pentance and faith be sinless. Will any say that there must be no sin accompanying faith and repentance? Must repentance be perfect without the least degree of impenitence? I do not mean to ask whether the repentance must be perfect repentance? but whether the repentance must be such as to imply no sin in the person repenting? In this sense must the faith be perfect without any mixture of unbelief? that is without any sin or unbelief, at any time, in the believing person? Or in other words, must the penitent be a sinless penitent and the believer a sinless believer in order to salvation? These interrogations are easily answered by those who have the Bible in their hands, the volume, which contains the law of faith and repentance. You will find in this Bock that the law of faith and repentance, does not require sinless obedience in order to obtain the favour of God. Will not every true and sincere penitent, all who sorrow after a godly sort, obtain future and eternal happiness? And does the law of repentance suppose that the person sorrowing after a godly sort, is a subject of sinless obedience? Does a sioner as soon as he begins to repent, keep the law of repentance during life perfectly? Does he, when he begins to repent, repent of all his sins at once, and never through life have another sin to repent of?
And, after he begins to exercise faith toward the Lord Jesus Christ, does he continue therein so as to keep the law of faith perfectly? Is he a sinless believer? This surely was not the case with Peter. He sinned greatly after he became a true believer in Christ; and he offended grievously by denying his Lord and Master after his conversion. And Paul says after he was a true penitent and a most cordial believer in Je. sus Christ, *0 wretched man that I am! who shall deliver me from the body of this death? For when I would do good evil is present.” Notwithstanding these things, who will dispute the future and eternal happiness of Peter and Paul? It is therefore manifest that it is not necessary that “the obedience of faith” be sinless in order to salvation. And therefore though it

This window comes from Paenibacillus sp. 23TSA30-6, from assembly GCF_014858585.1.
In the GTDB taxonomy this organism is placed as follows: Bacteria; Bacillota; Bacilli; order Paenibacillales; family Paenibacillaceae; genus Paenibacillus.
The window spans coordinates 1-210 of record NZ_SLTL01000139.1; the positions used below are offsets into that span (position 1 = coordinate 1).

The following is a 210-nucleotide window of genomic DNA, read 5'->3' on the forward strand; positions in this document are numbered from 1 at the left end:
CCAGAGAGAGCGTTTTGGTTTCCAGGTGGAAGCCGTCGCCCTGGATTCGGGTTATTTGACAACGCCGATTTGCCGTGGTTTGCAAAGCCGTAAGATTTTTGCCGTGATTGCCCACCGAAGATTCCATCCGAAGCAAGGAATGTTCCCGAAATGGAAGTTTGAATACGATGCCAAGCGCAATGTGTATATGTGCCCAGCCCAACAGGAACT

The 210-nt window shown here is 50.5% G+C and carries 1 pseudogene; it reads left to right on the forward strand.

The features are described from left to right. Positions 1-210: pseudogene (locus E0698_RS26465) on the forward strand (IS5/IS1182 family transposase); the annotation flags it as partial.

be declared in the word of God that “The soul that sinneth, it shall die;” and “The wages of sin is death;"> yet, the soul of the penitent believer shall live; shall live eternally with God in glory. For, “On such the second death bath no power.”